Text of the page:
How did the ability to compromise and work with others become a bad thing? We call it “flip-flopping” now. But if we ever expect to put a serious dent in terrorism, we’re going to need all the cooperation from our allies that we can get. Telling them “My way or the highway” won’t work.
How did the inability to ever change your mind become a good thing? In other words, how did pig-headedness become a virtue? Are we so addicted to tough-sounding language that we can’t see more than one angle on anything?
How did the word “Liberal” become a bad thing? It means; “to be tolerant or open-minded, to favour freedom over control” which is generally a good thing. Somehow it also came to include; “Regulate the hell out of business so it can’t do what it does best, which is provide goods and services while generating wealth for its owners and a higher standard of living for its employees and customers.”
And how did “Conservative” come to mean “nut-job?” It means; “Opposition to rapid change” which is generally a good thing. It has come to include; “Oppress individual rights wherever possible, from taking pictures of public landmarks to personal life choices that are nobody else’s business but your own.”
(Neither side is particularly tolerant of differing opinions, by the way.)
Can’t we learn to counter offensive speech with corrective speech? Instead of lawsuits or felony charges. It’s speech! Item number 1 in the constitution, remember?
While we’re on the first amendment, how did the separation of church and state come to mean that an individual teacher can’t keep a bible on her desk, or talk about her faith? Isn’t she an American? Doesn’t she have the right to practice her faith?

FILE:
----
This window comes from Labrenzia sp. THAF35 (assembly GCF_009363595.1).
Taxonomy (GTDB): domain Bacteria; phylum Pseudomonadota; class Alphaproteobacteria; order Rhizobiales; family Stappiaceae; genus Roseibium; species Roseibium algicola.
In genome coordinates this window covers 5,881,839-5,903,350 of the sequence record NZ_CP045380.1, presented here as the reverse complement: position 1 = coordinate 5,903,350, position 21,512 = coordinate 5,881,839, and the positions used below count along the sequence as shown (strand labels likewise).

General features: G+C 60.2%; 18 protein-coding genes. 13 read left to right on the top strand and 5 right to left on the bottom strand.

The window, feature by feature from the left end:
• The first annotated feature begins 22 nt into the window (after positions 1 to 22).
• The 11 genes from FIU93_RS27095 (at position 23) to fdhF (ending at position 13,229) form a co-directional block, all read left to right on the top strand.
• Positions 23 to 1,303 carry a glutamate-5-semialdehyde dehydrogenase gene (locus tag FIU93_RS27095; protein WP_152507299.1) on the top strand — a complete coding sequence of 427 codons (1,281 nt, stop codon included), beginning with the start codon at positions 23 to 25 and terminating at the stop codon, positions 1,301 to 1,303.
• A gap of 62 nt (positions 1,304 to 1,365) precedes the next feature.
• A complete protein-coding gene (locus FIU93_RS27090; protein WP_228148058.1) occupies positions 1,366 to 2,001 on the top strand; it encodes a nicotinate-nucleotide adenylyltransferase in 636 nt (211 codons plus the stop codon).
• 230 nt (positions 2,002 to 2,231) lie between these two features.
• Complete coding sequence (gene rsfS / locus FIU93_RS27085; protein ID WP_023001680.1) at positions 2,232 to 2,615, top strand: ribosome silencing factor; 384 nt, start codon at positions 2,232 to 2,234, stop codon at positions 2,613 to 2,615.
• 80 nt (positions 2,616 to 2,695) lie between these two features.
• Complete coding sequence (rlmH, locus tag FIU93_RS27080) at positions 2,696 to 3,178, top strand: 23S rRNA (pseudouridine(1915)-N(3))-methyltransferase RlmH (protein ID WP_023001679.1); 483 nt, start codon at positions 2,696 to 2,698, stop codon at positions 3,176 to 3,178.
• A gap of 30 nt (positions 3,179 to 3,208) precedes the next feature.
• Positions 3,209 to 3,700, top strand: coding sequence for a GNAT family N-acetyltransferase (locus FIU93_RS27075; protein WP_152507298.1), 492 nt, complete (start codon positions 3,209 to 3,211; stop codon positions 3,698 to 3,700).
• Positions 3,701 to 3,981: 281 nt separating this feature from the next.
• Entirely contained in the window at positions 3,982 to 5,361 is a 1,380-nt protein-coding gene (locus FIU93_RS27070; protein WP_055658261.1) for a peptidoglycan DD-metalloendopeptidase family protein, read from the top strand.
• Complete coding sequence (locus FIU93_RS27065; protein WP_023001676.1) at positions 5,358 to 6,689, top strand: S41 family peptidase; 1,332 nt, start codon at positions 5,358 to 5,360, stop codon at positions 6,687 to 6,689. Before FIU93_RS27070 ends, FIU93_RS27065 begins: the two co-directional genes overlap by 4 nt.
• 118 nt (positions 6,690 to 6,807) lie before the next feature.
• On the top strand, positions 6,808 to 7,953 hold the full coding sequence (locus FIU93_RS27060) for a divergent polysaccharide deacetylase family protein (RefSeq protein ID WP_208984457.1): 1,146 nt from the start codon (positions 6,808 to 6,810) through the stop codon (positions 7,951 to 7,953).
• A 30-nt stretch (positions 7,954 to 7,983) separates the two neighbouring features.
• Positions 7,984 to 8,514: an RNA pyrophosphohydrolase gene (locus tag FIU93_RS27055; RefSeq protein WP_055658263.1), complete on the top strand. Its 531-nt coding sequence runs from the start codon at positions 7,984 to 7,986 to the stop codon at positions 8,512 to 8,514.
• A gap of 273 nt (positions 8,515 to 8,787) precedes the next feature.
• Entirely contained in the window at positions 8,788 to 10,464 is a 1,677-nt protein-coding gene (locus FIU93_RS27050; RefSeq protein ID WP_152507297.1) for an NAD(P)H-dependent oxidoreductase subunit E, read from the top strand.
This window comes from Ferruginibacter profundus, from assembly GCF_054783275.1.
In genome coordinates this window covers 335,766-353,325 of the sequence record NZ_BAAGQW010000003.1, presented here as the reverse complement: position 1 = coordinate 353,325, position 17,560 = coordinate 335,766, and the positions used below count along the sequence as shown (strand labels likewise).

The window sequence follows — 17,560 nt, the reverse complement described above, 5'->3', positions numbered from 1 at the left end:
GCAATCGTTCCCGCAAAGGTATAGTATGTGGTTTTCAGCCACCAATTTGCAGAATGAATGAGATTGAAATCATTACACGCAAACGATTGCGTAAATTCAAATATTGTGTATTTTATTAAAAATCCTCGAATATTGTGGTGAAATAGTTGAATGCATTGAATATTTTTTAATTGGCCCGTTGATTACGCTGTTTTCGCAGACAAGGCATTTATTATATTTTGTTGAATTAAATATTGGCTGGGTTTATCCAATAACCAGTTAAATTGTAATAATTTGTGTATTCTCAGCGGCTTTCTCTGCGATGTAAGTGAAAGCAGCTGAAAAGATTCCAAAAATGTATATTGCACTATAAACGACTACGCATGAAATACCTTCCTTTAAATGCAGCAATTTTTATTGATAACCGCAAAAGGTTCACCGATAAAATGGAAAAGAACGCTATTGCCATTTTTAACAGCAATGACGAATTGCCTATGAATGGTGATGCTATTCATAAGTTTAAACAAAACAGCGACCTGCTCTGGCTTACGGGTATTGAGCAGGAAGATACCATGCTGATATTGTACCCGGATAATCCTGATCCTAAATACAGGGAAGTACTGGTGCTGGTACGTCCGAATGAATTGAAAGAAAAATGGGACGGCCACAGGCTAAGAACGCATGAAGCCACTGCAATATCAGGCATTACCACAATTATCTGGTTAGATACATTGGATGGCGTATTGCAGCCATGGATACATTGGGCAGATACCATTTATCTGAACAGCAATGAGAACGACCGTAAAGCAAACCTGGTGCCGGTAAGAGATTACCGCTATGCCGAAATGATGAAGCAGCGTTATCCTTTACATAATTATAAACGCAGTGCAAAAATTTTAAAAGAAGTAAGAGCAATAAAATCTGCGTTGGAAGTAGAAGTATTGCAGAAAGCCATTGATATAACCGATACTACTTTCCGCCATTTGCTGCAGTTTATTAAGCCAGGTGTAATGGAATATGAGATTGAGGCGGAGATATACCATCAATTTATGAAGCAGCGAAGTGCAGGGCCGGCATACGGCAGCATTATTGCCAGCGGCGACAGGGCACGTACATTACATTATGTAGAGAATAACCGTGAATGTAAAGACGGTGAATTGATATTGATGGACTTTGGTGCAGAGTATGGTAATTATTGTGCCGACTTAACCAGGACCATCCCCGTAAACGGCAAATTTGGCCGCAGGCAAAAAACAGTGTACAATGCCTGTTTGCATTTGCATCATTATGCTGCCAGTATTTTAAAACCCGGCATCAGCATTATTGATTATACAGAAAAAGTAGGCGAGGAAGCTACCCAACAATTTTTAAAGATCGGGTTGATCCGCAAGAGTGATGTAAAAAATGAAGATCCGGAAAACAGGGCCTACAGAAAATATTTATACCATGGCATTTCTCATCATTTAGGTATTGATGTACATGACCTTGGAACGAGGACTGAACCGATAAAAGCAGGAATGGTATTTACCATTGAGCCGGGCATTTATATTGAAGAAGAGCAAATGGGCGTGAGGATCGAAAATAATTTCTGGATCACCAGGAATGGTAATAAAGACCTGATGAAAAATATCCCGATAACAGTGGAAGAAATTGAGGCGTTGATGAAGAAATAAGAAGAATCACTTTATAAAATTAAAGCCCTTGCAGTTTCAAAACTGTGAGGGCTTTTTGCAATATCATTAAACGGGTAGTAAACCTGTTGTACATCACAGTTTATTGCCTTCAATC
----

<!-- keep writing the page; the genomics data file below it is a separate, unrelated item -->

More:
While we’re at it, what the hell is wrong with France, banning Muslim head-scarves in public buildings? Are they just trying to piss off the entire Muslim world for absolutely no good reason?
The Ten Commandments don’t even start on interpersonal morality until the fifth one. One through four are all God being insecure about himself. If tax dollars are spent to display them, how is that not an establishment of religion?
How did the right to own firearms, which is listed second in the constitution, become more important than free speech, which is listed first? Do we really think carrying a pistol will protect us from a real tyrant? (Hint: most families in Iraq were armed.)
I have to have a license to drive, my car needs a license, and I am required to carry automobile insurance. Why am I not required to do these things for any guns I might hypothetically own?
How did honest citizens who want to carry a pistol get to be seen as a threat? They’re not the ones we should be worried about. Do liberals really believe criminals wouldn’t think twice if there were a realistic chance their victims might be armed?
While we’re at it, why are laws on self-defense so tangled? It should be simple: “What happens to you while committing a crime is your own damn fault.”
I’m not really expecting answers to the questions above – ideologues have pat responses to all of them. These questions are just examples to demonstrate that digging ideological trenches puts us all in the position of ignoring legitimate opposing concerns. That’s the very definition of extremism, and it leads to bad policy.
My real question is: Why can’t we do better than the bitter divide we’re in right now? Is it because we’re afraid to compromise? Isn’t doctrinal rigidity the path to tyranny, no matter who wins?
¶ 8:20 PM
>>Isn’t doctrinal rigidity the path to tyranny, no matter who wins?<<
More importantly, does anyone really win in this situation?
I do not believe the majority of America is a polarized as the two parties. I would love to see a true third party emerge from this polarization… not nader and his nutjobs but a moderate party—somewhere between the demogoguery on both sides.
Alas, it will never happen.. if there is one thing both parties agree on is a two party only system